ON THIS DAY IN UNITED STATES HISTORY
April 12, 1861
The American Civil War Begins
On this day in 1861, the American Civil War began when Confederate troops fired on Fort Sumter in Charleston,
South Carolina, which was manned by U.S. Army Major Robert Anderson and his 127 men. The attack occured because
Federal troops refused repeated calls to evacuate by the government of South Carolina and Confederate General
P.G.T. Beauregard. Federal troops not only refused to evacuate but three months before, on January 9, they had
attempted to resupply and reinforce the fort. Those attempts failed when the steamer "Star of the West" was fired
upon (which were actually the first shots of the war).
When that attempt failed and the fort began running short of food and supplies, Lincoln sent a fleet of ships to
attempt an entry into Charleston Harbor. They began to arrive April 11 nut it was too late. Earlier that day
Confederate General Beauregard had sent three aides to demand surrender of the fort. Anderson once again refused
and at 4:30 a.m. on April 12, Confederate batteries opened fire.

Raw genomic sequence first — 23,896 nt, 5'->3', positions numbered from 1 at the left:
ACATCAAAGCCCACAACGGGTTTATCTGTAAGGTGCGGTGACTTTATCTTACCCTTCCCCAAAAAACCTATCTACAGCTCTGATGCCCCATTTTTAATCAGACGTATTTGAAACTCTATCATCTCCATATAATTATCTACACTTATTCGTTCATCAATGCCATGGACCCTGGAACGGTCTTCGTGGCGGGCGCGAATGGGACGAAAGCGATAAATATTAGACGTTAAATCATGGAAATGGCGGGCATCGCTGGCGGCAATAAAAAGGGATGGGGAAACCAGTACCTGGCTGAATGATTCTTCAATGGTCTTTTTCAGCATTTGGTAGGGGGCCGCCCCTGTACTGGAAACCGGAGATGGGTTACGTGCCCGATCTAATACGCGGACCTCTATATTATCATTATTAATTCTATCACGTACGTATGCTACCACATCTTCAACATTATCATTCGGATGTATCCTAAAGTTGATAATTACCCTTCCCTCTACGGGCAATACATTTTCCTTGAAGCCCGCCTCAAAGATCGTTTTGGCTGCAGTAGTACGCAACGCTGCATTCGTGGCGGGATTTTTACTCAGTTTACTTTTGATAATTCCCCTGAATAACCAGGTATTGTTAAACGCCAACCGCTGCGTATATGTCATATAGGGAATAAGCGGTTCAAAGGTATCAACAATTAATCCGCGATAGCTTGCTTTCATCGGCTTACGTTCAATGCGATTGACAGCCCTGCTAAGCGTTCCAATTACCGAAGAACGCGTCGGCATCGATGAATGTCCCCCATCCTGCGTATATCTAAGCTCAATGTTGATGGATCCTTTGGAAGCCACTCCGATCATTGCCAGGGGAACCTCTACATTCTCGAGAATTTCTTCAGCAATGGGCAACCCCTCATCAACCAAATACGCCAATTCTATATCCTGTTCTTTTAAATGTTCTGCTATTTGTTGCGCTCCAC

Other noteable Civil War events on this day were:
1862 - The Great Locomotive Chase (aka Andrews' Raid) occured when Union Army hijacked a Confederate train in
Georgia and headed North. Eventually the trains conductor and two other men chased the stolen train by various
means including another train until Andrews' men began destrying the track along the way.
1864 - The Fort Pillow Massacre occured when Confederate forces killed most of the Union African American forces
that had surrendered at Fort Pillow, Tennessee.
1865 - The city of Mobile, Alabama, is surrendered to the Union Army just three days after Robert E. Lee
surrendered his troops to Ulysses S. Grant at Appomatox Courthouse in Virginia.